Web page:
Career Transition with Ruben De Monte

Updated: May 17

Movement Coach & Freelance Dancer


Ruben is an Italian professional dancer and movement coach based in London. He performed for the Bavarian State Ballet for four years before moving to the National Ballet of Portugal where he danced as a demi-soloist performing classical and contemporary repertoire.


For the past five years, he's been living and working in London as a freelancer. He has worked commercially for numerous brands such as Reebok Fitness, Vogue Italia, Stella McCartney, Heineken, and more. Whilst working commercially he has found love and peace through yoga which he now shares to help others live a happy and chilled life. 


We asked Ruben to reflect upon his career transition.



After you danced with the Bavarian State Ballet and the National Ballet of Portugal, you decided to quit ballet and transition into commercial work. It seemed like you were on the fast-track as a demi-soloist in the company, why the decision to work/perform on a cruise ship?


Ruben De Monte: I danced for 4 years with the Bavarian State Ballet before moving on to Portugal where I spent one year performing with the National Ballet. Whilst I really enjoyed both companies and the lifestyle I had the urge to move on, travel and do something different. As with most ballet dancers, I started ballet at a really young age and by the age of 24, I had already performed professionally for 5 years. I realized that it was enough for me and decided to quit theater work. I wasn't sure in which direction I wanted to go, but sometimes you just have to follow your gut instinct and accept what's coming your way. I stumbled on a cruise audition, got the job, quit the current one with the National Ballet and left for sea for 6 months. There wasn't really a reason, I just needed a change and that came up. Everything was planned in ballet school so it felt good to take a different turn.


After the cruise, you relocated to London (where you're based now) to pursue freelance work full-time. As a classically trained dancer, did you feel that you had to start from scratch in the commercial world?


Ruben: It was definitely different. In full-time employment, you get a lot of support and your only worry is staying healthy and performing to your max (when I say 'only' I don't actually mean it.. it is a lot of hard work!) but as a freelancer, you need more than that, you have to learn to make contacts on a daily bases while constantly go to castings and auditions because there's no money coming in if you don't work. It wasn't something I was ready for as I had only auditioned a couple of times before getting into ballet companies and being on a fixed monthly salary.


So I had to start from scratch, especially not knowing London or having any contacts in town or the industry. I really enjoyed starting over, it felt like a new career and different in so many ways and it gave me the freedom to find what I liked doing. As dancers, we spend a lot of time thinking about the future, what we are going to do or be, but sometimes the best way and for me is to experience it day by day and see where it takes you.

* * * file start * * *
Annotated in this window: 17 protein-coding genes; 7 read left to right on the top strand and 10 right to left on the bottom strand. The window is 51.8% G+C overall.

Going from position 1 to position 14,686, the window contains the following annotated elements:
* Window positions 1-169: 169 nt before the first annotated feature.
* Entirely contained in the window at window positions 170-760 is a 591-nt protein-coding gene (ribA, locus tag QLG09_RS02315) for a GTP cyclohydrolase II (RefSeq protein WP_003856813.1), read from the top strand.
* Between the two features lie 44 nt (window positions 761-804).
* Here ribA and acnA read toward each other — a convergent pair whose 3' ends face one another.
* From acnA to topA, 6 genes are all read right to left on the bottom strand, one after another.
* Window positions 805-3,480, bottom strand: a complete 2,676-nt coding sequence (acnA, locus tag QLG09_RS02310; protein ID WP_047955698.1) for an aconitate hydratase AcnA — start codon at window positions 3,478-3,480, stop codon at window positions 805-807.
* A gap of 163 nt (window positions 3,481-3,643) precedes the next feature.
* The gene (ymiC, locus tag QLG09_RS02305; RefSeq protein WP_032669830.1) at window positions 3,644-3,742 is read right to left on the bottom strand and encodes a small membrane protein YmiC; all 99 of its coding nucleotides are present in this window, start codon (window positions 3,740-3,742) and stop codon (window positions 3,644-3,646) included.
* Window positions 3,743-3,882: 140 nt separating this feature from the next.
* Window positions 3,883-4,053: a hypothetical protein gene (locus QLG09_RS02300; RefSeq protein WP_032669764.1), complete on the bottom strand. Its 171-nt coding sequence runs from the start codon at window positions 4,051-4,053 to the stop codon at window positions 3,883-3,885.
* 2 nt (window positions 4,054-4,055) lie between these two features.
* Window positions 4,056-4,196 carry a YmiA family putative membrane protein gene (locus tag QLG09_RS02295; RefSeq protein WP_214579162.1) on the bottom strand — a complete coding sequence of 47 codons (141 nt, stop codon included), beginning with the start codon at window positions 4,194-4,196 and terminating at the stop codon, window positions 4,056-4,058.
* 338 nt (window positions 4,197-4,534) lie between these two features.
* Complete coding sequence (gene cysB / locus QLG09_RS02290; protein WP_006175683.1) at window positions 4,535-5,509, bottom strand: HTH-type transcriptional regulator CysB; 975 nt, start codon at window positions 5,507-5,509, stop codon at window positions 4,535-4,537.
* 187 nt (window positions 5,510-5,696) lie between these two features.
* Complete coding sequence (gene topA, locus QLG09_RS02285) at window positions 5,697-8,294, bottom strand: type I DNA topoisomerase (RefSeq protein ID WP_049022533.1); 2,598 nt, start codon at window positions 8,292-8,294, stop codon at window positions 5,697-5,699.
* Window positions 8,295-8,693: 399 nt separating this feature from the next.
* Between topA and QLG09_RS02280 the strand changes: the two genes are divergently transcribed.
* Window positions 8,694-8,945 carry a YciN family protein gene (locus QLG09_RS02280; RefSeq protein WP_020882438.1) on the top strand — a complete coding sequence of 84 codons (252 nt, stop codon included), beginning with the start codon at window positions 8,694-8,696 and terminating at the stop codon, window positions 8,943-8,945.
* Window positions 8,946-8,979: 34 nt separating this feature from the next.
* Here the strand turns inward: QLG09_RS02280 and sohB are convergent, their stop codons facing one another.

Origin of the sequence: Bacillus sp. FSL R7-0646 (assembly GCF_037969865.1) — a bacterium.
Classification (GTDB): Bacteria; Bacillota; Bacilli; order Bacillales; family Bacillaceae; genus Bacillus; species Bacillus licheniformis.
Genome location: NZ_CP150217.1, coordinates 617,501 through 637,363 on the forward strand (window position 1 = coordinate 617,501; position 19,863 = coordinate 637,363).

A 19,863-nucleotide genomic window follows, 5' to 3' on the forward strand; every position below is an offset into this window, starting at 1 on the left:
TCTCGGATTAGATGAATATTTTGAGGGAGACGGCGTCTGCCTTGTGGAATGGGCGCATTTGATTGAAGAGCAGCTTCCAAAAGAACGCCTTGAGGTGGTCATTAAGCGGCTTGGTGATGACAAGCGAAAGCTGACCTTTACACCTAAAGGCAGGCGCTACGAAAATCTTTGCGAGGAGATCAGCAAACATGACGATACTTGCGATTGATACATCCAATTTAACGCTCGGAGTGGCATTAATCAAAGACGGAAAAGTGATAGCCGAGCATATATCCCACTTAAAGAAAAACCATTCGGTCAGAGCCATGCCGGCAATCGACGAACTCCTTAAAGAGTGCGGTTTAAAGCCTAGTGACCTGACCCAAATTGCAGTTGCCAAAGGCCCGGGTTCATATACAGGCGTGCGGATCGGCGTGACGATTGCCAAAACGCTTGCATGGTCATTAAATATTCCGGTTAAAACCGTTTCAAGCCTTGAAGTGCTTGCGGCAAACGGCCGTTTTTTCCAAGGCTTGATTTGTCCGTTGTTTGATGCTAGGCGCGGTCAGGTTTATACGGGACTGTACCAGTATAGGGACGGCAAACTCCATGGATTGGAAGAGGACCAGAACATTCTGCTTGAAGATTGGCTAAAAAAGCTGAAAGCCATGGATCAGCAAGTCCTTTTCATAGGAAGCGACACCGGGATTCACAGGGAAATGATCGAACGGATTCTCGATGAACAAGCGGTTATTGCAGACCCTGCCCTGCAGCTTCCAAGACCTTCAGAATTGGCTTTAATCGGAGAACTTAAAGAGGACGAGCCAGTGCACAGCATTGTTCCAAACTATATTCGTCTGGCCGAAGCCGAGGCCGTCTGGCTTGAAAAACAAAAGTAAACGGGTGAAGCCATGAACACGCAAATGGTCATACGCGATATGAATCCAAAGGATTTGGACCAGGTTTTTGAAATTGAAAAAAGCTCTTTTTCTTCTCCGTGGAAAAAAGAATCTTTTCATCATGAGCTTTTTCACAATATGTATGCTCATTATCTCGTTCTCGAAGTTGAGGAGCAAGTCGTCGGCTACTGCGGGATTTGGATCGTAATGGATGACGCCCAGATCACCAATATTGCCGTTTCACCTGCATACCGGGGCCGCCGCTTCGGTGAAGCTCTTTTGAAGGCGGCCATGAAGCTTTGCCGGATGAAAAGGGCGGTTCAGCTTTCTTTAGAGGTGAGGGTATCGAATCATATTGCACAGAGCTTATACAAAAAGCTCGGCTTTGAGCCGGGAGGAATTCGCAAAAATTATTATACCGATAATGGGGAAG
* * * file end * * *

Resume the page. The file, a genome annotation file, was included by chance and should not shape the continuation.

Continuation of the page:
You now carry multiple titles: movement coach, yoga instructor, and commercial/modern dancer. Did you ever feel that ballet held you back in terms of growth or was classical training a catalyst?


Ruben: I think everything that is in your past is part of your growth and your persona, it's hard to look at it thinking it held me back as it actually brought me to where I am today. Ballet gave me a great starting point, especially done at a high level, it always comes in handy. Most of my commercial work has been rooted in ballet or contemporary dance so ballet has definitely helped shape me as a freelancer. Dance is so widely seen everywhere nowadays that there is definitely space for everyone, you just need to find where you belong.


What's been the most memorable or rewarding experience in your freelance career to date?


Ruben: I don't think I have anything specific in mind that made me go WOW! But I did recently shoot a TV advert for Heinekin so my parents can see me on television and I was also published in Vogue Italia. I think I'm most proud of the work I've done, but I also don't like to make a thing about it anymore as it happens really quickly that sometimes you just don't have the time to enjoy it fully.



You're currently signed with W Model Management in London. How difficult was it to get commercial representation?


Ruben: If you start from scratch you'll need a portfolio with as much variety as possible, which is hard if you haven't done any work. Once you've got that sorted you just have to be yourself and make sure you can carry that to castings.


On the topic of representation and expanding one's portfolio, how important is it for freelancers like your self to network in the industry?


Ruben: It's important to have as many contacts as you can. If you work well, people will probably contact or book you again. I do, however, think there is a fine line in networking. You can do it for the sake of having people's names and getting work or because you're actually interested in someone's work. The second one normally works best but it requires more effort.


What advice do you have for dancers thinking about career transition or about to go on the journey?


Ruben: Take some time to find out what you like. Maybe you think you'll love something but then don't enjoy it as much as you thought. Be open to possibilities! Always do what you truly love and you'll be happy forever, things will work out just fine.


Connect with Ruben via

Instagram: @rubendemonte

Spotify: COOKING WITH RUBES Playlist

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